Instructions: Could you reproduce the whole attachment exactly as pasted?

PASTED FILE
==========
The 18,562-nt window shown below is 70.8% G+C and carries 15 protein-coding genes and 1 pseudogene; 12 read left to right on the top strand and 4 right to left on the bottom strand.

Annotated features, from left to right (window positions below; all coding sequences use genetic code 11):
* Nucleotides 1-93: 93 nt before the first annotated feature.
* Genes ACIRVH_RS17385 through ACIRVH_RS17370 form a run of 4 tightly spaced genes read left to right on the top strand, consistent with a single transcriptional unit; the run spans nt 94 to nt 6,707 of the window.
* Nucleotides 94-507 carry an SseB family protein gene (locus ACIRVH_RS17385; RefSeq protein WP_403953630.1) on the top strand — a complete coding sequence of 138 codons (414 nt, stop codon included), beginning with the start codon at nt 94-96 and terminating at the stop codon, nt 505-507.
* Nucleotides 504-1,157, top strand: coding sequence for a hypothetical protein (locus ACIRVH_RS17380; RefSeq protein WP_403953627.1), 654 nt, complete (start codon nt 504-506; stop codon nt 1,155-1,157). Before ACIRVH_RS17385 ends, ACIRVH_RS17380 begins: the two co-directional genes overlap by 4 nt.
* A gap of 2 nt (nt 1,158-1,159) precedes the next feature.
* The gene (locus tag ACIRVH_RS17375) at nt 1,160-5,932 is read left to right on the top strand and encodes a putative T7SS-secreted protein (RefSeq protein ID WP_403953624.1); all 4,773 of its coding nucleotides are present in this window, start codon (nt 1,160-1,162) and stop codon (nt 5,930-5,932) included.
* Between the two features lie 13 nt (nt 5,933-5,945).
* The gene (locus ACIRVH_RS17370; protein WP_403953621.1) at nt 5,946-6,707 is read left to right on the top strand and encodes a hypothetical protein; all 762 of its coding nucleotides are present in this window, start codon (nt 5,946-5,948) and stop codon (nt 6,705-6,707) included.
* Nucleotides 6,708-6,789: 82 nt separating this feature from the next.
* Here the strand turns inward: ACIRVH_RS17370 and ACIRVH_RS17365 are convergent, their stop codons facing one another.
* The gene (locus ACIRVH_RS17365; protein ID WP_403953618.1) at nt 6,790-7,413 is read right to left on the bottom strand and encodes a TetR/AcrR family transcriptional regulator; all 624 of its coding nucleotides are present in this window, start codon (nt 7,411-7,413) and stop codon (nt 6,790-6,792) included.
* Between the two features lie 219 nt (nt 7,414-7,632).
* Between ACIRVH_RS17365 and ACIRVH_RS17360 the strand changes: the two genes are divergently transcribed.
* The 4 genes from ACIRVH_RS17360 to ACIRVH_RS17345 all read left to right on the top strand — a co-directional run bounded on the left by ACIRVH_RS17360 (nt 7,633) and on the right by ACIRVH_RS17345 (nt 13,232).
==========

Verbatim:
The 18,562-nt window shown below is 70.8% G+C and carries 15 protein-coding genes and 1 pseudogene; 12 read left to right on the top strand and 4 right to left on the bottom strand.

Annotated features, from left to right (window positions below; all coding sequences use genetic code 11):
* Nucleotides 1-93: 93 nt before the first annotated feature.
* Genes ACIRVH_RS17385 through ACIRVH_RS17370 form a run of 4 tightly spaced genes read left to right on the top strand, consistent with a single transcriptional unit; the run spans nt 94 to nt 6,707 of the window.
* Nucleotides 94-507 carry an SseB family protein gene (locus ACIRVH_RS17385; RefSeq protein WP_403953630.1) on the top strand — a complete coding sequence of 138 codons (414 nt, stop codon included), beginning with the start codon at nt 94-96 and terminating at the stop codon, nt 505-507.
* Nucleotides 504-1,157, top strand: coding sequence for a hypothetical protein (locus ACIRVH_RS17380; RefSeq protein WP_403953627.1), 654 nt, complete (start codon nt 504-506; stop codon nt 1,155-1,157). Before ACIRVH_RS17385 ends, ACIRVH_RS17380 begins: the two co-directional genes overlap by 4 nt.
* A gap of 2 nt (nt 1,158-1,159) precedes the next feature.
* The gene (locus tag ACIRVH_RS17375) at nt 1,160-5,932 is read left to right on the top strand and encodes a putative T7SS-secreted protein (RefSeq protein ID WP_403953624.1); all 4,773 of its coding nucleotides are present in this window, start codon (nt 1,160-1,162) and stop codon (nt 5,930-5,932) included.
* Between the two features lie 13 nt (nt 5,933-5,945).
* The gene (locus ACIRVH_RS17370; protein WP_403953621.1) at nt 5,946-6,707 is read left to right on the top strand and encodes a hypothetical protein; all 762 of its coding nucleotides are present in this window, start codon (nt 5,946-5,948) and stop codon (nt 6,705-6,707) included.
* Nucleotides 6,708-6,789: 82 nt separating this feature from the next.
* Here the strand turns inward: ACIRVH_RS17370 and ACIRVH_RS17365 are convergent, their stop codons facing one another.
* The gene (locus ACIRVH_RS17365; protein ID WP_403953618.1) at nt 6,790-7,413 is read right to left on the bottom strand and encodes a TetR/AcrR family transcriptional regulator; all 624 of its coding nucleotides are present in this window, start codon (nt 7,411-7,413) and stop codon (nt 6,790-6,792) included.
* Between the two features lie 219 nt (nt 7,414-7,632).
* Between ACIRVH_RS17365 and ACIRVH_RS17360 the strand changes: the two genes are divergently transcribed.
* The 4 genes from ACIRVH_RS17360 to ACIRVH_RS17345 all read left to right on the top strand — a co-directional run bounded on the left by ACIRVH_RS17360 (nt 7,633) and on the right by ACIRVH_RS17345 (nt 13,232).